22. Narlawar RS, Hanchate V, Raut A, Hira P, Nagar A, Chaubal NG. Renal agenesis and seminal vesicle cyst. J Ultrasound Med. 2003;22:225–228.Find this resource:

    23. Selig AM, Benacerraf B, Greene MF, Garber MF, Genest DR. Renal dysplasia, megalocystis and sirenomelia in four siblings. Teratology. 1993;47:65–71.Find this resource:

    24. Wheeler PG, Weaver DD, Obeime MD, Vance GH, Bull MJ, Escobar LF. Urorectal septum malformation sequence: report of thirteen additional cases and review of the literature. Am J Med Genet. 1997;73:456–462.Find this resource:

    25. O’Rahilly R, Müller F. Human Embryology and Teratology. New York: Wiley-Liss; 2001:299–308.Find this resource:

      26. Stadler HS. Modelling genitourinary defects in mice: an emerging genetic and developmental system. Nature Reviews/Nature. 2003;4:1–5.Find this resource:

        27. Brodbeck S, Englert C. Genetic determination of nephrogenesis: The Pax/Eya/Six Gene Network. Pediatr Nephrol. 2004;19:249–255.Find this resource:

        28. Sajithlal G, Zou D, Silvius D, Xu P-X. Eya1 acts as a critical regulator for specifying the metanephric mesenchyme. Devel Biol. 2005;284:323–336.Find this resource:

        29. James RG, Kamei CN, Wang Q, Jiang R, Schultheiss TM. Odd-skipped related 1 is required for development of the metanephric kidney and regulates formation and differentiation of kidney precursor cells. Development. 2006;133:2995–3004.Find this resource:

        30. Shawlot W, Behringer RR. Requirement for Lim1 in head-organizer function. Nature. 1995;374:425–430.Find this resource:

        31. Torres M, Gomez-Pardo E, Dressler GR, Gruss P. Pax-2 controls multiple steps of urogenital development. Development. 1995;121:4057–4065.Find this resource:

        32. Vrontou S, Petrou P, Meyer BI, Galanopoulos VK, Imai K, Yanagi M, Chowdhury K, Scambler PJ, Chalepakis G. Fras1 deficiency results in cryptophthalmos, renal agenesis and blebbed phenotype in mice. Nature Genetics. 2003;34:209–214.Find this resource:

        33. Treanor JJ, Goodman L, de Sauvage F, Stone DM, Poulsen KT, Beck CD et al. Characterization of a multicomponent receptor for GDNF. Nature. 1996;382:80–83.Find this resource:

        34. McCright B. Notch signaling in kidney development. Current Opinions in Nephrology and Hypertension. 2003;12:5–10.Find this resource:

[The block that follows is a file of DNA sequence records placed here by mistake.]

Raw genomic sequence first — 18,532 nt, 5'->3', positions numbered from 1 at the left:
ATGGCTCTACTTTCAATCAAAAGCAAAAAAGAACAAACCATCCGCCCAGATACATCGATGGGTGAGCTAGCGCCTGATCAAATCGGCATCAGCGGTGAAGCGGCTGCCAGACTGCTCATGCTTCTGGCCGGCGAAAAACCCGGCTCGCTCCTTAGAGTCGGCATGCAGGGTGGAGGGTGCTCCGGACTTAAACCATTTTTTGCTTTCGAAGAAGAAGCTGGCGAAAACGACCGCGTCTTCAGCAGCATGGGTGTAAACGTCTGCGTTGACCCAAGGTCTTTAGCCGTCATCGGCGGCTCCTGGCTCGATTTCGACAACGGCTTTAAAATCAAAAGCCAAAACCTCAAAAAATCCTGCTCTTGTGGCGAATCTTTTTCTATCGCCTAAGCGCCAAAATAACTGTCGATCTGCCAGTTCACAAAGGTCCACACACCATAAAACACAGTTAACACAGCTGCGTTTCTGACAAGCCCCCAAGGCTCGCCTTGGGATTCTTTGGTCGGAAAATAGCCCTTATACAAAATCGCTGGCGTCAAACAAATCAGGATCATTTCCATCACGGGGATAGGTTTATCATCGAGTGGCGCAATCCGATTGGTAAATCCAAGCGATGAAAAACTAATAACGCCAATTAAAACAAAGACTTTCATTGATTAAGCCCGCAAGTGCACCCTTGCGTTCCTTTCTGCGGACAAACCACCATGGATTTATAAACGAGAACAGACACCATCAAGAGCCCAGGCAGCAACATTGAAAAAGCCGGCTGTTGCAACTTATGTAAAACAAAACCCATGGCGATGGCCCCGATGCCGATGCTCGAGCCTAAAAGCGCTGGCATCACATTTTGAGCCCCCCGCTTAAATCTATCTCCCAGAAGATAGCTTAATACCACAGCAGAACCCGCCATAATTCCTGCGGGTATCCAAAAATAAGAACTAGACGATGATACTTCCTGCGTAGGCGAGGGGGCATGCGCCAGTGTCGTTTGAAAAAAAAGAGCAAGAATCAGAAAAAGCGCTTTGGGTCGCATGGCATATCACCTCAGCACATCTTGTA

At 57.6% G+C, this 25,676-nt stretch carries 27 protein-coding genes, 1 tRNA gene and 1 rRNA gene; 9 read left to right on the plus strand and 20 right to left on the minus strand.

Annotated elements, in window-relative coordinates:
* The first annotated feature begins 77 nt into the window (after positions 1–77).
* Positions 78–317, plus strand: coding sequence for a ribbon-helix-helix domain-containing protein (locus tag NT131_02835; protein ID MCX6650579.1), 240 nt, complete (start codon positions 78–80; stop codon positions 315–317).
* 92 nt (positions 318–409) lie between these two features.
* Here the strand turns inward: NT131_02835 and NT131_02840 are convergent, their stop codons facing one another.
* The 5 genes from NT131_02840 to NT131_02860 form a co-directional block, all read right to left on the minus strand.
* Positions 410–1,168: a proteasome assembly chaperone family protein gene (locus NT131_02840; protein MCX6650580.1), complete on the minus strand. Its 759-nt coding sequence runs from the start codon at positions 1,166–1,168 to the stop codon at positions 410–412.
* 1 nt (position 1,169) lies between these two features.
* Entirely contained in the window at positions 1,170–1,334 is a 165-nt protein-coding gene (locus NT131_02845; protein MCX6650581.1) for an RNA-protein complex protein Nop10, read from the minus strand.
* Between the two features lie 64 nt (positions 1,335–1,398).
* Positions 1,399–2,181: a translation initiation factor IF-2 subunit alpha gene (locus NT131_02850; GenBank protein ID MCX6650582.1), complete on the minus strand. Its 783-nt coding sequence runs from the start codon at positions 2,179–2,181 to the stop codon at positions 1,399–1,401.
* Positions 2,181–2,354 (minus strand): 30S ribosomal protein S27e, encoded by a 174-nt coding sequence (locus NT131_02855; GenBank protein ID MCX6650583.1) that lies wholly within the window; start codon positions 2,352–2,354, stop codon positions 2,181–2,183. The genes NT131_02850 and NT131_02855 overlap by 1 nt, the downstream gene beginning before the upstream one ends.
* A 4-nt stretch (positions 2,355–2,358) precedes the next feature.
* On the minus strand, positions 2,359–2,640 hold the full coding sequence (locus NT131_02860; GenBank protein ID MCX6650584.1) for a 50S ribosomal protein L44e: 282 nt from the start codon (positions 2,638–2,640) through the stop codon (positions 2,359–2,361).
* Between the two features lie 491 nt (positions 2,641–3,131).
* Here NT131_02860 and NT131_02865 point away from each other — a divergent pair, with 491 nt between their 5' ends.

35. Symchych PS, Winchester P. Potters syndrome: Animal model: amniotic fluid deficiency and fetal lung growth in the rat. Am J Pathol. 1978;90:779–782.Find this resource:

          36. Sipek A, Gregor V, Horacek J, Chudobova M, Korandova V, Skibova J. Incidence of renal agenesis in the Czech Republic from 1961 to 1995. Ceska Gynekol. 1997;62:340–343.Find this resource:

          37. Sherwood DW, Smith RC, Lemmon RH, Vrabel I. Abnormalities of the genitourinary tract discovered by palpation of the abdomen of the newborn. Pediatrics. 1956;18:782–789.Find this resource:

          38. Doroshow LW, Abeshouse BS. Congenital unilateral solitary kidney: report of 37 cases and a review of the literature. Urol Surv. 1961;11:219–229.Find this resource:

          39. Carmichael SL, Shaw GM, Kaidarova Z. Congenital malformations in offspring of Hispanic and African-American women in California, 1989–1997. Birth Def Res (Part A): Clin Mol Teratology. 2004;70:382–388.Find this resource:

          40. Yates JR, Mortimer G, Connor JM, Duke JE. Concordant monozygotic twins with bilateral renal agenesis. J Med Genet. 1984;21:66–67.Find this resource:

          41. Cilento BG, Jr., Benacerraf BR, Mandell J. Prenatal and postnatal findings in monochorionic, monoamniotic twins discordant for bilateral renal agenesis-dysgenesis (perinatal lethal renal disease). J Urol. 1994;151:1034–1035.Find this resource:

          42. Perez-Brayfield MR, Kirsch AJ, Smith EA. Monoamniotic twin discordant for bilateral renal agenesis with normal pulmonary function. Urology. 2004;64:589.e1–589.e2.Find this resource: